3. Match your volunteering message to the values of each persona.
- For Anna, the focus should be on specific, recurring tasks that can be accomplished in a set amount of time. And send her personal thank-you notes.
- For Jessica, focus on tasks that let her polish her skills. Flexible weekend and evening hours, with child care or activities available.
- For John, messaging should focus on the fact that he can tailor his volunteer experience to his talents and can give back and get results.
- For Maria, give her opportunities to volunteer with friends, let her know there's a Facebook group of younger volunteers, and there are social events before or after volunteering.
"They may be all doing the exact same thing when they come into volunteer," Miller said. "But we're going to talk to them differently about them."
4. For donation asks, match your message to values.
- For Anna, the focus of the ask should be on leaving a legacy (planned giving); naming opportunities; and PR.
- For Jessica, focus on monthly giving (smaller amounts); events (especially with kids); and church/club service projects.
- For John, let him know that he has options for what to fund; you'll report back; PR.
- For Maria, pitch monthly giving (Miller said you may not get a lot of money, but even if she's only giving $5 or $10 a month, she's getting in the habit of supporting you and making that part of her life, which is important); events; Facebook causes; mobile giving
5. Do your homework before attempting to deliver the message.
This is where Miller said most nonprofits start, not having done all of the aforementioned homework on their targets. But in order to properly deliver a message that will resonate with recipients to the correct channel, she says it's necessary to do everything previously discussed. Do you do it in print, over the air, by e-mail, by word-of-mouth or social networking?
The best way to deliver your message is to use what you know about your personas to determine where they are now, what they already are doing and how you can connect with that, Miller said.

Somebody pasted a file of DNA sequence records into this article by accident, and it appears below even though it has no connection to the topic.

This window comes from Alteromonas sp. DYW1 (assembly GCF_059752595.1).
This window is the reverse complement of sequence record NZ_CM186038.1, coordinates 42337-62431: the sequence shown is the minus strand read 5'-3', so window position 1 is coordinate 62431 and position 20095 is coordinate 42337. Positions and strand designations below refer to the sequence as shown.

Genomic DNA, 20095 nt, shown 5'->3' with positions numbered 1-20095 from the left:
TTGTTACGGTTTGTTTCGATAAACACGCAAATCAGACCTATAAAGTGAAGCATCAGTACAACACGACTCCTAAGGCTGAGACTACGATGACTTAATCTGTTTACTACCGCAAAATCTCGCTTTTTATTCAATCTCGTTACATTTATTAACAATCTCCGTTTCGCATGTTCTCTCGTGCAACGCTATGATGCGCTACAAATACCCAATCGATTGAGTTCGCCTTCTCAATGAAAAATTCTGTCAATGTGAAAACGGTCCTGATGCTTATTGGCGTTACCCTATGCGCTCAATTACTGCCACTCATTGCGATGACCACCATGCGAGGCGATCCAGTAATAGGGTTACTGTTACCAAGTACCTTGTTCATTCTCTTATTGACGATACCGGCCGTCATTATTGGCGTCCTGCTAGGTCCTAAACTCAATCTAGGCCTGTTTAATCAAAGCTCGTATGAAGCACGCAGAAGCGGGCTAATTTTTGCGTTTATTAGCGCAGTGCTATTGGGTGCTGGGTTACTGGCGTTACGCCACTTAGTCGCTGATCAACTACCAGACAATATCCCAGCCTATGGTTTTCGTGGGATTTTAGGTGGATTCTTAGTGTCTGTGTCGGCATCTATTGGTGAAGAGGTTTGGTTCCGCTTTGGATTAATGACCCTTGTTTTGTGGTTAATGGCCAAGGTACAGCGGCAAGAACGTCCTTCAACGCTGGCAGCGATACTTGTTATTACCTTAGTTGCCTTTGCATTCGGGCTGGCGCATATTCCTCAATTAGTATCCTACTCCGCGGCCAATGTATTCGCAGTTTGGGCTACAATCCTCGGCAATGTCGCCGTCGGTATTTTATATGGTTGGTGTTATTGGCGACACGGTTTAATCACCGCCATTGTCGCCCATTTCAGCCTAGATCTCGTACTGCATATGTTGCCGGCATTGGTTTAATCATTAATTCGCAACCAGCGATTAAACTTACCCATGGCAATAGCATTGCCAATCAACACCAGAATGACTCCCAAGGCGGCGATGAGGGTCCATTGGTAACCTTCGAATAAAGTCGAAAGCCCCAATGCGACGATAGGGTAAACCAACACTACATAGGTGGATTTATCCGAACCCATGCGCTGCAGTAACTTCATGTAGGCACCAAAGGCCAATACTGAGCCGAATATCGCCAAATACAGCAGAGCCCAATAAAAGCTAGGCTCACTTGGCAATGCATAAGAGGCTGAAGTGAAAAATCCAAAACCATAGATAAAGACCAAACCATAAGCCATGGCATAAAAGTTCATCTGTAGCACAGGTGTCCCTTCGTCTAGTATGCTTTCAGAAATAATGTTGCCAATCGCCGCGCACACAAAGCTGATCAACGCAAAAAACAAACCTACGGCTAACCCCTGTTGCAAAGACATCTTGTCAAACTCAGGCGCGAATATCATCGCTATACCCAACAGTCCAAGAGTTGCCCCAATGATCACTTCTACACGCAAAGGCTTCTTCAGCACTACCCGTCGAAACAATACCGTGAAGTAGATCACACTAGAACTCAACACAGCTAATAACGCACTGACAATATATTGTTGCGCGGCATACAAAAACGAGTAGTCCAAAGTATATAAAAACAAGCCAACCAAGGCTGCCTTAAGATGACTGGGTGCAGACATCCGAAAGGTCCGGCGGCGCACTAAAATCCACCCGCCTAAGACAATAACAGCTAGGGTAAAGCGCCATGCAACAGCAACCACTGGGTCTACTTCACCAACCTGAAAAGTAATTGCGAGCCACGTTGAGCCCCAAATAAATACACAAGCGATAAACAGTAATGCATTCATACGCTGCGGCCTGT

6. Research and learn more about targets.
Surveys, interviews and focus groups are formal ways of learning about your target audience, or just ask constituents to share information about themselves informally every time you communicate with them.
Things organizations should be looking to learn about members of their target audience are where they get their news and information (e.g., mainstream media, friends, co-workers, church/clubs, family, and online/social media), where they shop, work, relax, etc., who they talk to, and what they see, hear, taste, touch in their everyday lives.
Analyzing e-mail and Web metrics also is important. What search terms do people use to reach you? What pages are they staying on the longest? What are your e-mail newsletter clickthroughs?
"If you have two articles about two different topics in your newsletter, and 80 percent of the people who clicked through clicked on one, that could tell you a lot," Miller said. "All of these questions will help you figure out the most effective way to deliver your message and where to deliver it."
Miller suggested reading up on case studies from other organizations about defining a target audience and watching for trend reports about your target audience.
To learn about upcoming webinars by Kivi, visit www.nonprofitmarketingguide.com.